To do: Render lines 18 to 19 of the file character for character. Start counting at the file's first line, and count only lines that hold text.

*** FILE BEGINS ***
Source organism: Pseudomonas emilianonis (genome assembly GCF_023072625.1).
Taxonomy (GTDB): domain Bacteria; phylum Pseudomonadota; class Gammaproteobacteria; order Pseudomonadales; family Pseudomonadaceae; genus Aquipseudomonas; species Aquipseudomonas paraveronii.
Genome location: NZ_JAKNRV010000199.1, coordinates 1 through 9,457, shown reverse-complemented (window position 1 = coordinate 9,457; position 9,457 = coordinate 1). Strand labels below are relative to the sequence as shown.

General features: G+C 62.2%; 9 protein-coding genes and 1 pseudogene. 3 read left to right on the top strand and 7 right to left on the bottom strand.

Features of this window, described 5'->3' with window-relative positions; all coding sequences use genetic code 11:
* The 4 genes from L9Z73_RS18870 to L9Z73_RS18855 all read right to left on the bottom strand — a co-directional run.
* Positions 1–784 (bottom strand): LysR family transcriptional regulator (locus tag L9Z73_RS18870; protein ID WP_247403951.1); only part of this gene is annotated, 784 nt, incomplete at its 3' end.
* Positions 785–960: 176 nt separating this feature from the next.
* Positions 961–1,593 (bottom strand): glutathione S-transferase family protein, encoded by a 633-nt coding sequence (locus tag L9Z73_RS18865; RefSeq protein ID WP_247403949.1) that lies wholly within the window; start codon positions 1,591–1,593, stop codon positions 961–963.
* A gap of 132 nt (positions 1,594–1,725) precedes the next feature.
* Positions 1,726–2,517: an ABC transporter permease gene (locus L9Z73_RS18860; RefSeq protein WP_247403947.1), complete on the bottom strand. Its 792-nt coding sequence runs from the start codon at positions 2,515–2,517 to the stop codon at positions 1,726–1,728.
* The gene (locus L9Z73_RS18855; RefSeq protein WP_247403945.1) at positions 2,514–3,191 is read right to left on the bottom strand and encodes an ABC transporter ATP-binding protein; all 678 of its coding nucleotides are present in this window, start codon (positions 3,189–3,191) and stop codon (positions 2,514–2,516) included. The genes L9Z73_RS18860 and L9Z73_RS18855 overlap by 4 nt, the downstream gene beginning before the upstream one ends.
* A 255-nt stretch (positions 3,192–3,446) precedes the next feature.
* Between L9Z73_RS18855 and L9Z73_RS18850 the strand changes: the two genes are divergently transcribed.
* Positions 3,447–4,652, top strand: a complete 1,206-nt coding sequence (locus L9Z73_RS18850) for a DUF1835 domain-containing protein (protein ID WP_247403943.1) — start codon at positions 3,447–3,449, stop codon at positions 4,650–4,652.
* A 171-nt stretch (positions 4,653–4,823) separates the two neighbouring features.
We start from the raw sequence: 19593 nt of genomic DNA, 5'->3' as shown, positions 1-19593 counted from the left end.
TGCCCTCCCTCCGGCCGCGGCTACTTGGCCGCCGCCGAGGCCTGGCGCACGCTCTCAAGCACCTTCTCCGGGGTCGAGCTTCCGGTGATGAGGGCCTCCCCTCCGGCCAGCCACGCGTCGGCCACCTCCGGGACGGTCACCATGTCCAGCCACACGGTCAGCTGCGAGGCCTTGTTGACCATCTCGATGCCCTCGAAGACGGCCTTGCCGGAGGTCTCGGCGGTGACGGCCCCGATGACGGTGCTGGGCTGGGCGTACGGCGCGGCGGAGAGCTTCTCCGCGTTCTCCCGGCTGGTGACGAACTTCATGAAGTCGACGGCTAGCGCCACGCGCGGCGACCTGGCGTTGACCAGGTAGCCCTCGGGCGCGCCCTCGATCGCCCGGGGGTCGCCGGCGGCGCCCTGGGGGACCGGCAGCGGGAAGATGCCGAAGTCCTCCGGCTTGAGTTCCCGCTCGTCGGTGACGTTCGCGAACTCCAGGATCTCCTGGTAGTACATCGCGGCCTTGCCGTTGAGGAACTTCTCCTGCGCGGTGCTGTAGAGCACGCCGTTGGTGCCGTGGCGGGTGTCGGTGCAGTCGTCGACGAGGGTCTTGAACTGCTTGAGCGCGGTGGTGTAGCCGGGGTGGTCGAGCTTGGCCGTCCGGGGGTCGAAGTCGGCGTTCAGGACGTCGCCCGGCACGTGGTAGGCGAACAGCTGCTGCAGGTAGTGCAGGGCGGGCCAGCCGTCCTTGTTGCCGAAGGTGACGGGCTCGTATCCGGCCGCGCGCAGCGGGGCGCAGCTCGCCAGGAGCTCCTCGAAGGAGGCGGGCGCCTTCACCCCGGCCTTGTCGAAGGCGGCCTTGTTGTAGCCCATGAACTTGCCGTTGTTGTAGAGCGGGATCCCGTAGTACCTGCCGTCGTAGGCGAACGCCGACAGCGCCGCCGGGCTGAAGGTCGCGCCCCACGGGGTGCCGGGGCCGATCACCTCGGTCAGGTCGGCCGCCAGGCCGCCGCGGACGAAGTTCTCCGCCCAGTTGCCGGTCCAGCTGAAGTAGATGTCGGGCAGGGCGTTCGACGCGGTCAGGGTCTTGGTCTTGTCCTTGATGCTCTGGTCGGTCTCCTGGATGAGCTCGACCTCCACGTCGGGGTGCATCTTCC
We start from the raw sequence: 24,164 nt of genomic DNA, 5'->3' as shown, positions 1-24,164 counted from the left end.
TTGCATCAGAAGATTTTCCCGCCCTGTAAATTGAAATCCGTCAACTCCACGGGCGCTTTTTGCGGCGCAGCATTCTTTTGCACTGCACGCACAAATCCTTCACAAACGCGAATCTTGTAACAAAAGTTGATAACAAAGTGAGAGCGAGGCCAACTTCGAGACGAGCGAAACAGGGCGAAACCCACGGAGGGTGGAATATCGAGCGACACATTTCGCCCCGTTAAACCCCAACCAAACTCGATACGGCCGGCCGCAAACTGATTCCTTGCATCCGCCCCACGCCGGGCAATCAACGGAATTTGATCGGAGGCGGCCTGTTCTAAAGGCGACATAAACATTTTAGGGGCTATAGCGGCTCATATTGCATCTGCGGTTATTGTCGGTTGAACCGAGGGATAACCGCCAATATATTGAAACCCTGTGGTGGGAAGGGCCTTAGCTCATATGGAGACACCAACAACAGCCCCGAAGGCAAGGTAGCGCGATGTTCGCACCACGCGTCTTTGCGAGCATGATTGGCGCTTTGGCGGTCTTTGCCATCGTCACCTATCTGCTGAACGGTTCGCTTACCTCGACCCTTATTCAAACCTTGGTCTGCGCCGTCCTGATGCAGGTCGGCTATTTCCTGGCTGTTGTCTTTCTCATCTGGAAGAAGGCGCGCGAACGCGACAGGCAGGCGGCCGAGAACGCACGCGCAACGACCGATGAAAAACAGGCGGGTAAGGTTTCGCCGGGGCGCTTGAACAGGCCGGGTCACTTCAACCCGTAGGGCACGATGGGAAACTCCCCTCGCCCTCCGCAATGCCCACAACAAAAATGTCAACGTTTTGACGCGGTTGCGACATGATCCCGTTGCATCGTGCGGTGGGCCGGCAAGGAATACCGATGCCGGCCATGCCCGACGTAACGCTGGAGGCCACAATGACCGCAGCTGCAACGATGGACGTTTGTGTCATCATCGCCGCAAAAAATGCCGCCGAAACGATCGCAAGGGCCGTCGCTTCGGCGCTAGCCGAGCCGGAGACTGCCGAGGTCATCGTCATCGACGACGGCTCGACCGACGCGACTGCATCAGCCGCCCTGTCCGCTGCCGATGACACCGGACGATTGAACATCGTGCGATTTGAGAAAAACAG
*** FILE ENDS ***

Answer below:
TGCCCTCCCTCCGGCCGCGGCTACTTGGCCGCCGCCGAGGCCTGGCGCACGCTCTCAAGCACCTTCTCCGGGGTCGAGCTTCCGGTGATGAGGGCCTCCCCTCCGGCCAGCCACGCGTCGGCCACCTCCGGGACGGTCACCATGTCCAGCCACACGGTCAGCTGCGAGGCCTTGTTGACCATCTCGATGCCCTCGAAGACGGCCTTGCCGGAGGTCTCGGCGGTGACGGCCCCGATGACGGTGCTGGGCTGGGCGTACGGCGCGGCGGAGAGCTTCTCCGCGTTCTCCCGGCTGGTGACGAACTTCATGAAGTCGACGGCTAGCGCCACGCGCGGCGACCTGGCGTTGACCAGGTAGCCCTCGGGCGCGCCCTCGATCGCCCGGGGGTCGCCGGCGGCGCCCTGGGGGACCGGCAGCGGGAAGATGCCGAAGTCCTCCGGCTTGAGTTCCCGCTCGTCGGTGACGTTCGCGAACTCCAGGATCTCCTGGTAGTACATCGCGGCCTTGCCGTTGAGGAACTTCTCCTGCGCGGTGCTGTAGAGCACGCCGTTGGTGCCGTGGCGGGTGTCGGTGCAGTCGTCGACGAGGGTCTTGAACTGCTTGAGCGCGGTGGTGTAGCCGGGGTGGTCGAGCTTGGCCGTCCGGGGGTCGAAGTCGGCGTTCAGGACGTCGCCCGGCACGTGGTAGGCGAACAGCTGCTGCAGGTAGTGCAGGGCGGGCCAGCCGTCCTTGTTGCCGAAGGTGACGGGCTCGTATCCGGCCGCGCGCAGCGGGGCGCAGCTCGCCAGGAGCTCCTCGAAGGAGGCGGGCGCCTTCACCCCGGCCTTGTCGAAGGCGGCCTTGTTGTAGCCCATGAACTTGCCGTTGTTGTAGAGCGGGATCCCGTAGTACCTGCCGTCGTAGGCGAACGCCGACAGCGCCGCCGGGCTGAAGGTCGCGCCCCACGGGGTGCCGGGGCCGATCACCTCGGTCAGGTCGGCCGCCAGGCCGCCGCGGACGAAGTTCTCCGCCCAGTTGCCGGTCCAGCTGAAGTAGATGTCGGGCAGGGCGTTCGACGCGGTCAGGGTCTTGGTCTTGTCCTTGATGCTCTGGTCGGTCTCCTGGATGAGCTCGACCTCCACGTCGGGGTGCATCTTCC
We start from the raw sequence: 24,164 nt of genomic DNA, 5'->3' as shown, positions 1-24,164 counted from the left end.